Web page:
I have been wanting to write a post about Rebecca for some time now, as in the list of the top 10 most brilliant Hitchcock films, this one takes the #1 spot in my book. It is the perfect thriller and mystery, one that stays with you long after you’ve finished the last scene. For years after I saw the film for the first time, I couldn’t shake the image of Mrs. Danvers’ face as she watches a piece of the burning house fall down on her, and I must say that it still haunts me.
Those who are familiar with my blog know that I am a total sucker for anything related to the de Havilland sisters (either Joan Fontaine or Olivia de Havilland), but the brilliance of this movie has nothing to do with my bias toward Miss Joan. Her presence certainly doesn’t hurt, but I legitimately think that this is one of the best movies that has ever been made. I love to praise, but I never come out and say “This is one of the best movies that has ever been made” unless I really mean it. And I do here.
The genius of this movie is in its use of visuals above anything else. Hitchcock, in his first American production, not only employs his well-known skill with lighting, but also some very subtle but very spooky photographic tricks. One of my favorites is during the scene in which the Second Mrs. de Winter notices the flickering shade across the house, and Mrs. Danvers moves in to talk to her. After the SMdW becomes frightened and runs off, Mrs. Danvers continues to herself, “Listen…listen to the sea…” As the camera fades out, the image of Mrs. Danvers is eerily frozen onscreen for a split second. If this had been directed by any other director, I would say it was a flaw in the camerawork. But not in a Hitchcock film. His perfectionism didn’t allow for problems with camerawork. Moreover, the illusion is so spooky, that if Hitchcock for some reason didn’t intend for it to be there, he definitely succeeded in creating an almost anachronistically creepy tone for that scene.
All throughout the movie, Mrs. Danvers is just really, really weird. We see her creepiness right from the beginning, in a fantastic entry shot that sums up her character perfectly.
And just when we thought she couldn’t be creepier, she shows this almost erotic fascination with the dead Rebecca de Winter, showing the SMdW all the lingerie she keeps folded in her drawers. “Look,” she implores the SMdW, as she holds up a garment to her, “You can see my hand through it!”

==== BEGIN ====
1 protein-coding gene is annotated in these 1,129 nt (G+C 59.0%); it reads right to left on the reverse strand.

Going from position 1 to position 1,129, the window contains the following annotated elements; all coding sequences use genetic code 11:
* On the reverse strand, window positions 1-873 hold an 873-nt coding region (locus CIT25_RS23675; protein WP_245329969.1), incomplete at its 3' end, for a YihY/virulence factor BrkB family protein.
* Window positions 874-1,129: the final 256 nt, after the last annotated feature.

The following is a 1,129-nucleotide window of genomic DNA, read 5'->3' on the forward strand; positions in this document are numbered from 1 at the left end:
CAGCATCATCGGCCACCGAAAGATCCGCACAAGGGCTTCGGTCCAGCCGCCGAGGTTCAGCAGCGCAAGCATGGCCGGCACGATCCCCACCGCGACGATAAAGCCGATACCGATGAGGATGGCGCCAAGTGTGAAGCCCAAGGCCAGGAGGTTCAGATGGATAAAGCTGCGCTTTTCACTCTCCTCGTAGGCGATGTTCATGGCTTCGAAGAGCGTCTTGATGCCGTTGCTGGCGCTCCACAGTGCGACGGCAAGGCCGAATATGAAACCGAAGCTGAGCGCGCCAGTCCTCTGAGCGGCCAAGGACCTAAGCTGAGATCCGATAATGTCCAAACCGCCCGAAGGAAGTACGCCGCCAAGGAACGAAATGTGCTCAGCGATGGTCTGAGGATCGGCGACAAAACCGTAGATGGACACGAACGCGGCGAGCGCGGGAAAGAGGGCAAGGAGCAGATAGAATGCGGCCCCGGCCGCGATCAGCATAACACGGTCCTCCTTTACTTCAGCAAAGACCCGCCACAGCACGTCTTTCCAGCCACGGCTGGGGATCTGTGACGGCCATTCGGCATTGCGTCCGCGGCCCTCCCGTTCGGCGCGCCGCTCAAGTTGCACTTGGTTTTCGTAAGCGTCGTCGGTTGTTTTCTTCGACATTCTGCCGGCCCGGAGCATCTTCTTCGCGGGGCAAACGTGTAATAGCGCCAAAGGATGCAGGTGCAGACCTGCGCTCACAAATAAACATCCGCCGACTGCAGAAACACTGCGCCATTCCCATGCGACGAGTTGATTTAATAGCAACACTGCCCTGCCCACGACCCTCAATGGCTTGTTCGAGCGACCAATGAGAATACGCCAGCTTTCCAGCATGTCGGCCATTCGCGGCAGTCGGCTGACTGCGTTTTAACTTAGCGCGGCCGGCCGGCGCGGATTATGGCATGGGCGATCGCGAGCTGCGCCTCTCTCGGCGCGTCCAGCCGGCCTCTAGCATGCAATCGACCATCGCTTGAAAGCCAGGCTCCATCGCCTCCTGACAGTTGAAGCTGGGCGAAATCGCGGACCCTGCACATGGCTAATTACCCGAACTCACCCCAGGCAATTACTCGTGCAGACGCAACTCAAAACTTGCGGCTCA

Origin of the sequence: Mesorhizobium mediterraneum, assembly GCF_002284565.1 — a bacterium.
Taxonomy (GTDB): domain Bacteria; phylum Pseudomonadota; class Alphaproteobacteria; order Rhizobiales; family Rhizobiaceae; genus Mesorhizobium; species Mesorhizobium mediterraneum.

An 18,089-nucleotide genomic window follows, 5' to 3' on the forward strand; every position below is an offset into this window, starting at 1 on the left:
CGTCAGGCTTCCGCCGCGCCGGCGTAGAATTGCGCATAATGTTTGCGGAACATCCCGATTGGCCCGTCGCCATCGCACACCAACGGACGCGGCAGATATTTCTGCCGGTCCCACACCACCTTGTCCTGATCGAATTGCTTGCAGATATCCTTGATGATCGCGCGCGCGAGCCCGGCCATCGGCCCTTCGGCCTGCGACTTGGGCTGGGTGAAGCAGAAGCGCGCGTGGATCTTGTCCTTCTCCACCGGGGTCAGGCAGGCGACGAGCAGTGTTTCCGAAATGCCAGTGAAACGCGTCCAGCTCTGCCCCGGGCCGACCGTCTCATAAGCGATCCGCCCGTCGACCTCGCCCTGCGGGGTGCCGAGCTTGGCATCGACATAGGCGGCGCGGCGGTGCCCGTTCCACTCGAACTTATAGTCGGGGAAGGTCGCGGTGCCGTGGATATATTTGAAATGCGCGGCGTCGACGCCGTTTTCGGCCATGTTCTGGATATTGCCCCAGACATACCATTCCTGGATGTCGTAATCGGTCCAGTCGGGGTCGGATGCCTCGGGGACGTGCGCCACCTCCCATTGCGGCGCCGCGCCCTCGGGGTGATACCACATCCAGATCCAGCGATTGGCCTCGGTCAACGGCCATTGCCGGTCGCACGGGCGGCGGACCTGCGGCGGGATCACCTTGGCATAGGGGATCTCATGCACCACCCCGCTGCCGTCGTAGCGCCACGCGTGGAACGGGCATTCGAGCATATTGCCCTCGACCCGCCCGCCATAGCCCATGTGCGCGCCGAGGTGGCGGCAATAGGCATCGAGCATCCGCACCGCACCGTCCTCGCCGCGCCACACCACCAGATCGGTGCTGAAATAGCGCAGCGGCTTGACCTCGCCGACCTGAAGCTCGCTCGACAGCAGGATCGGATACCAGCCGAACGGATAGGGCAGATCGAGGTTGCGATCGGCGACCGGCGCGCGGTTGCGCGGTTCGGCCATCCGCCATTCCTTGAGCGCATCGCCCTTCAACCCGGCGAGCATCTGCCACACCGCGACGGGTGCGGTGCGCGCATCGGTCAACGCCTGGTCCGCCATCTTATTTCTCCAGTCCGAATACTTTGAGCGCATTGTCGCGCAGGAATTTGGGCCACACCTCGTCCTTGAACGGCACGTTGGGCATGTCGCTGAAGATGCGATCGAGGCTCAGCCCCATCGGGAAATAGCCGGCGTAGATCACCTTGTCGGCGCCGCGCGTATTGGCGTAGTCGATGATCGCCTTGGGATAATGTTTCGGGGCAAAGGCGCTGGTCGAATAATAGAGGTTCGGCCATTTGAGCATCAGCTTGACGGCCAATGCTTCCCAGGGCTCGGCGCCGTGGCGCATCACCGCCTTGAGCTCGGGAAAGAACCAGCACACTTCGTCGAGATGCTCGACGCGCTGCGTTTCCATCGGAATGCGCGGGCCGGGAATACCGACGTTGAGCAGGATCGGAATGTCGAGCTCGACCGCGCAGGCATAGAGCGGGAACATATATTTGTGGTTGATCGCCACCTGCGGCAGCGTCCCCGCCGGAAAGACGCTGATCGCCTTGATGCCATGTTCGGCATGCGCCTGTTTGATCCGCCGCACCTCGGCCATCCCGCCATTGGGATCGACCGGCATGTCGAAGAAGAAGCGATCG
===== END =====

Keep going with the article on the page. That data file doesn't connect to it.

I’m not sure how that scene got past the Hays Office.
(By the way, in this clip, look for Mrs. Danvers’ frozen frame that I referenced earlier in this post. It comes in at the very end of this clip.)
I’m not sure how a lot of things in this movie got past the Hays Office, actually. In one scene, Mrs. Danvers tries to lure the SMdW off the balcony to suicide. I suppose they were allowed more liberties because Mrs. Danvers is given an unhappy demise. Under the code, the audience should “never be thrown to the side of the crime, wrong-doing, evil or sin” (Motion Picture Production Code; Reasons Underlying the General Principles; Section I), which generally necessitated the ultimate punishment of any wrongdoing. Still, it’s a pretty racy movie for 1940, and it undoubtedly gave the Hays Office a lot of grief.
The film was a smashing success and was nominated for 9 Academy Awards, becoming the only Hitchcock film ever to win Best Picture. Joan Fontaine’s future of “firsts” with Hitchcock continued when she won the Academy Award the next year in Suspicion, the only performer who has ever won for a Hitchcock performance.
I leave you with a funny story about my connection with this movie. It was always one of my favorites, and I felt ashamed that I didn’t have a copy, so I ordered one on Amazon for a dirt cheap price (I was a starving college student). When the movie came, I thought the cover looked very strange…it was really flimsy plastic, and the cover looked like it had been printed from a computer printer. I thought “Oh, ok…it’s a bootleg.” I didn’t really think much of it, as long as the DVD worked, I didn’t care. So I put the DVD in…and Korean subtitles come on. I had ordered a Korean bootleg of Rebecca. I watched it so much that I began to pick up what characters corresponded to what words were being said, and thus I learned how to write some things in Korean, which is a pretty neat thing to be able to do, if you’re not Korean (which I’m not).
Thanks for reading, and thank you, Rebecca, for teaching me Korean!